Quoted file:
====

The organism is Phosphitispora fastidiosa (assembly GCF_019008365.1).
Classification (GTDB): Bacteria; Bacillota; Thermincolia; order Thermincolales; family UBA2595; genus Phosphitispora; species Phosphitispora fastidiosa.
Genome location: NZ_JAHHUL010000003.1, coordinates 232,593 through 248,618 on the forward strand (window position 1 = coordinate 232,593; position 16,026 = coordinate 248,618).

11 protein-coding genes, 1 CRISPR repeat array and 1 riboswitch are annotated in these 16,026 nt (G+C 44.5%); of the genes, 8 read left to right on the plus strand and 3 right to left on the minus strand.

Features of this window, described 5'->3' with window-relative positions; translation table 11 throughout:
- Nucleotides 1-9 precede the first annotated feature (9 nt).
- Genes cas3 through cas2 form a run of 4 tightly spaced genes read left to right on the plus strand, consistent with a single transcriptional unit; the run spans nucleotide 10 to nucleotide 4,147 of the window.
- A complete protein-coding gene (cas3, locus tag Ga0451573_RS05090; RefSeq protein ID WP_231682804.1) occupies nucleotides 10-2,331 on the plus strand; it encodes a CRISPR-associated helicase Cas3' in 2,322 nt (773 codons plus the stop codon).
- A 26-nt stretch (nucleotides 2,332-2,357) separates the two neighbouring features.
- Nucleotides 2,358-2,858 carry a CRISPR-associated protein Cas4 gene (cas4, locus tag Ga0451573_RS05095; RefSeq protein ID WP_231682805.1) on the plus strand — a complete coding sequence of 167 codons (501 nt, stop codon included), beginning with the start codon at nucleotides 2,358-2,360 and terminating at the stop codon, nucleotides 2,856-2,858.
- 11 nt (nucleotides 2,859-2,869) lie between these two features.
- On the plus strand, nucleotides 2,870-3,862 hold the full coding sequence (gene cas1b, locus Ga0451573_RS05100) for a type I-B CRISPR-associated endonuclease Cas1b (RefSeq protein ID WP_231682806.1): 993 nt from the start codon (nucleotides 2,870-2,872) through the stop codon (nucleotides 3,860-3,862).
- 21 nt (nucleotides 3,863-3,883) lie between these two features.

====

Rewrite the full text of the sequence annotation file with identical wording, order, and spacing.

The organism is Phosphitispora fastidiosa (assembly GCF_019008365.1).
Classification (GTDB): Bacteria; Bacillota; Thermincolia; order Thermincolales; family UBA2595; genus Phosphitispora; species Phosphitispora fastidiosa.
Genome location: NZ_JAHHUL010000003.1, coordinates 232,593 through 248,618 on the forward strand (window position 1 = coordinate 232,593; position 16,026 = coordinate 248,618).

11 protein-coding genes, 1 CRISPR repeat array and 1 riboswitch are annotated in these 16,026 nt (G+C 44.5%); of the genes, 8 read left to right on the plus strand and 3 right to left on the minus strand.

Features of this window, described 5'->3' with window-relative positions; translation table 11 throughout:
- Nucleotides 1-9 precede the first annotated feature (9 nt).
- Genes cas3 through cas2 form a run of 4 tightly spaced genes read left to right on the plus strand, consistent with a single transcriptional unit; the run spans nucleotide 10 to nucleotide 4,147 of the window.
- A complete protein-coding gene (cas3, locus tag Ga0451573_RS05090; RefSeq protein ID WP_231682804.1) occupies nucleotides 10-2,331 on the plus strand; it encodes a CRISPR-associated helicase Cas3' in 2,322 nt (773 codons plus the stop codon).
- A 26-nt stretch (nucleotides 2,332-2,357) separates the two neighbouring features.
- Nucleotides 2,358-2,858 carry a CRISPR-associated protein Cas4 gene (cas4, locus tag Ga0451573_RS05095; RefSeq protein ID WP_231682805.1) on the plus strand — a complete coding sequence of 167 codons (501 nt, stop codon included), beginning with the start codon at nucleotides 2,358-2,360 and terminating at the stop codon, nucleotides 2,856-2,858.
- 11 nt (nucleotides 2,859-2,869) lie between these two features.
- On the plus strand, nucleotides 2,870-3,862 hold the full coding sequence (gene cas1b, locus Ga0451573_RS05100) for a type I-B CRISPR-associated endonuclease Cas1b (RefSeq protein ID WP_231682806.1): 993 nt from the start codon (nucleotides 2,870-2,872) through the stop codon (nucleotides 3,860-3,862).
- 21 nt (nucleotides 3,863-3,883) lie between these two features.